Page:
Hook Bill Ducks
Hook Bill Ducks are quirky looking ducks. They have an elongated bill that curves downwards, at the end making them look quite different to other breeds of domestic duck. The hook bill duck has a history of more then 400 years, making them the oldest Domestic Waterfowl breed in Europe. Even Charles Darwin described hook bills in his books and kept them in his backyard pond. The origins of the Hook Bill Ducks is uncertain. Old texts suggest they originated in Asia but they were developed further and kept extensively in Holland at one point on the canals where they were let out (and would fly off) to feed and would come back home at night, being shut in and providing their keepers with eggs the next morning. One story is that the white-bibbed Hook Bill was bred to help hunters identify them from wild Mallards that they would shoot. I haven’t yet found any old texts that back this story up though.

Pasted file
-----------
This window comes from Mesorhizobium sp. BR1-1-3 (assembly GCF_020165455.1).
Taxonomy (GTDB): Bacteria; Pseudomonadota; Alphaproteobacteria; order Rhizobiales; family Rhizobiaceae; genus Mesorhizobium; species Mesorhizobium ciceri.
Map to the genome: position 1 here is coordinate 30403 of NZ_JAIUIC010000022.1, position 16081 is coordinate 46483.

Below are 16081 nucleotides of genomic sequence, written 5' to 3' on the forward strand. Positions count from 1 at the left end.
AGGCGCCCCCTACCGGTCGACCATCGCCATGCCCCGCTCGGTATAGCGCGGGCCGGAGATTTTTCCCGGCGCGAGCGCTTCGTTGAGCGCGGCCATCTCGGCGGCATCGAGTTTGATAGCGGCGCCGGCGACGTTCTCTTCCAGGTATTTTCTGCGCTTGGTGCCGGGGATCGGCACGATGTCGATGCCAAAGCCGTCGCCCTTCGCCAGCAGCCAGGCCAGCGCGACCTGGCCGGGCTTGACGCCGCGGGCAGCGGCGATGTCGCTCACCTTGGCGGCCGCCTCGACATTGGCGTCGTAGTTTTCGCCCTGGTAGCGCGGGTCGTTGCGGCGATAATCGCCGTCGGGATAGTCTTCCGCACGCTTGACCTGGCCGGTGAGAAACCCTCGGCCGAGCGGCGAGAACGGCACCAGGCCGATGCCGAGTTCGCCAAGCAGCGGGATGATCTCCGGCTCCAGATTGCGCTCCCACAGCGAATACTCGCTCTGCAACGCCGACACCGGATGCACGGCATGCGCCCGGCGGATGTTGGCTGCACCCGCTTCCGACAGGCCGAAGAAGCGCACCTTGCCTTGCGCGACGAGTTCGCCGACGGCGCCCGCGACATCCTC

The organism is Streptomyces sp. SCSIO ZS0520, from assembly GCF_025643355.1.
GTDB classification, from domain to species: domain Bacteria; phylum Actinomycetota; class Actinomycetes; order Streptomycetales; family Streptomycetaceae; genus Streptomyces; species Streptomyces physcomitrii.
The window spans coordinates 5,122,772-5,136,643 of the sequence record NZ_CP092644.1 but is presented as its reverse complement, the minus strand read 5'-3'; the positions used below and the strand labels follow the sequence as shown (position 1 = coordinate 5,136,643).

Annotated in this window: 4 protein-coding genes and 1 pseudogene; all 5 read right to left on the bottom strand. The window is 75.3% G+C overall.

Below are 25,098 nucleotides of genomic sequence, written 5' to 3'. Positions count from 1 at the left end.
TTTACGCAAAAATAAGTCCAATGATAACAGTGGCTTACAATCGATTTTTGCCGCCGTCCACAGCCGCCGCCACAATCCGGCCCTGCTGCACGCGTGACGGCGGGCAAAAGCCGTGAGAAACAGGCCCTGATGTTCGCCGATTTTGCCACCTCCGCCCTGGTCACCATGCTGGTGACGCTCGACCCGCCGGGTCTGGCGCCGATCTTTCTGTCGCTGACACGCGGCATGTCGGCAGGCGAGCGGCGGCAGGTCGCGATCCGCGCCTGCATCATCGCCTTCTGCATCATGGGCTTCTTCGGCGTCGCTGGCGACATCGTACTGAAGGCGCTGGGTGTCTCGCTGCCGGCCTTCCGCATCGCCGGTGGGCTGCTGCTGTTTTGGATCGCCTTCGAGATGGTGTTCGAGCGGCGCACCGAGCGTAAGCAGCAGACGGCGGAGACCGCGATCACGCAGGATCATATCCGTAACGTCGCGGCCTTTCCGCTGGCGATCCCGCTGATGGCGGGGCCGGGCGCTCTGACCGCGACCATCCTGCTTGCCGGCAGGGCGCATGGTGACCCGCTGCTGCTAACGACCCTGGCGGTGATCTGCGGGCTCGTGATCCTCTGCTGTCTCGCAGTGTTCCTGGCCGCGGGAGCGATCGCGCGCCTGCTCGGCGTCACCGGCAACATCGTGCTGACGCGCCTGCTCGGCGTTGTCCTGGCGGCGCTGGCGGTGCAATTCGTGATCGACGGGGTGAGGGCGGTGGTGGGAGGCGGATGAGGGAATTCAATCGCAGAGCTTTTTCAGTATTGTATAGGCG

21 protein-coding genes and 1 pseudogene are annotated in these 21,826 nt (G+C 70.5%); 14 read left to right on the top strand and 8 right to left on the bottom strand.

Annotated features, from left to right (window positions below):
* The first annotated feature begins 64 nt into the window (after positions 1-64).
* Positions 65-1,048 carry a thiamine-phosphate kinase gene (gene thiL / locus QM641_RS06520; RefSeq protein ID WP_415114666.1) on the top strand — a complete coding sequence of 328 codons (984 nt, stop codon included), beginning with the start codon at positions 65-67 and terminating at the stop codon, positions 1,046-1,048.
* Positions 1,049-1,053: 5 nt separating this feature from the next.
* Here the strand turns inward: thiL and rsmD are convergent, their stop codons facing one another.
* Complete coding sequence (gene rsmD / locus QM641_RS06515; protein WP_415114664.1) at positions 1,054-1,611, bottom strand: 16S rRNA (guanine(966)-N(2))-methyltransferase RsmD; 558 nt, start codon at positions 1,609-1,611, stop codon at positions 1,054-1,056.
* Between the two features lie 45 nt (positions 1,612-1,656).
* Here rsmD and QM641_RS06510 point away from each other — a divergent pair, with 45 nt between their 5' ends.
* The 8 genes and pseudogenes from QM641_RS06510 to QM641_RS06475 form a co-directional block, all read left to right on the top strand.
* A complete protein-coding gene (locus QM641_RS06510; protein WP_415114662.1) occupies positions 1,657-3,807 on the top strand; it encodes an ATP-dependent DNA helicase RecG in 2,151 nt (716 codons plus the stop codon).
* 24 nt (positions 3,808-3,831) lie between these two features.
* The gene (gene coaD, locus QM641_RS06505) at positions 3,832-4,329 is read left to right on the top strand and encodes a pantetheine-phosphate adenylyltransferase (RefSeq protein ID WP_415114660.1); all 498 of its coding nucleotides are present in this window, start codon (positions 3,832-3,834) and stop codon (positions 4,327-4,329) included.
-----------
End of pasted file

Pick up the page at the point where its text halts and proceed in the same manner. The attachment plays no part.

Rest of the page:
The Hook Bill Ducks are unique in appearance due to its bill but it is a useful duck as it is still an excellent forager and some strains are capable of laying over 100 eggs per year. It is a good table bird. Independent but docile, it will brood its own eggs and best kept as breeding pairs or trios. Beware, it is a good flyer so the wings will need the flight feathers clipping. It is classified as a light breed and comes is standardized in three colors although specialist breeders produce non standardized colors too. The three colors are white (with bright orange legs), dark Mallard and white bibbed dark Mallard.
Uses: Exhibition, Utility: meat and eggs.
Eggs: 100 to 200 Blue Eggs.
Weight: Drake: 6.5 lbs. Duck: 5.5 lbs.
Colors: Dusky Mallard, White-bibbed Dusky Mallard, White.
Useful to Know: Hook Bills are very rare in Europe and the US with an estimated 250 – 400 breeding birds left. Good layers and generally quiet, can be very tame. May fly and might need a wing clipped.
Domesticated ducks are raised for meat, eggs, exhibition, pets and down. All varieties of domesticated ducks are descended from the mallard, apart from the Muscovy duck, which seems to be a breed of it’s own.